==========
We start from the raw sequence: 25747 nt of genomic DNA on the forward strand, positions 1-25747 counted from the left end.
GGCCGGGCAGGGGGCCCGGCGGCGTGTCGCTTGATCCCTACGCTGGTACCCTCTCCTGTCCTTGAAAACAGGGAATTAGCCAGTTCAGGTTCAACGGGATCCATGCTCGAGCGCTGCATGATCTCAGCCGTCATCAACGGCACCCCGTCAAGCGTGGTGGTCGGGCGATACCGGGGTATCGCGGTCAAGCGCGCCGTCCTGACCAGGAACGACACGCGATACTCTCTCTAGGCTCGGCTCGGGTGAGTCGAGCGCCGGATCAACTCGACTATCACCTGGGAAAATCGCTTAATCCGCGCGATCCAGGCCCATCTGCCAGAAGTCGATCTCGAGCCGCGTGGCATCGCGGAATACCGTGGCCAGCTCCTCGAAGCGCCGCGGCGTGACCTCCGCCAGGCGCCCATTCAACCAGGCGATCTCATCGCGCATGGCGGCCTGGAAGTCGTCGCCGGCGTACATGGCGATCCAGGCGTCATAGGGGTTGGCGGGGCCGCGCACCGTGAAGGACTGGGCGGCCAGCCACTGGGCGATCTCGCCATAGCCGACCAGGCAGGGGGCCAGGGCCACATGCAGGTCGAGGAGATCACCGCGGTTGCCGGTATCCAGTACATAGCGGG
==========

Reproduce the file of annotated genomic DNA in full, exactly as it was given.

We start from the raw sequence: 25747 nt of genomic DNA on the forward strand, positions 1-25747 counted from the left end.
GGCCGGGCAGGGGGCCCGGCGGCGTGTCGCTTGATCCCTACGCTGGTACCCTCTCCTGTCCTTGAAAACAGGGAATTAGCCAGTTCAGGTTCAACGGGATCCATGCTCGAGCGCTGCATGATCTCAGCCGTCATCAACGGCACCCCGTCAAGCGTGGTGGTCGGGCGATACCGGGGTATCGCGGTCAAGCGCGCCGTCCTGACCAGGAACGACACGCGATACTCTCTCTAGGCTCGGCTCGGGTGAGTCGAGCGCCGGATCAACTCGACTATCACCTGGGAAAATCGCTTAATCCGCGCGATCCAGGCCCATCTGCCAGAAGTCGATCTCGAGCCGCGTGGCATCGCGGAATACCGTGGCCAGCTCCTCGAAGCGCCGCGGCGTGACCTCCGCCAGGCGCCCATTCAACCAGGCGATCTCATCGCGCATGGCGGCCTGGAAGTCGTCGCCGGCGTACATGGCGATCCAGGCGTCATAGGGGTTGGCGGGGCCGCGCACCGTGAAGGACTGGGCGGCCAGCCACTGGGCGATCTCGCCATAGCCGACCAGGCAGGGGGCCAGGGCCACATGCAGGTCGAGGAGATCACCGCGGTTGCCGGTATCCAGTACATAGCGGG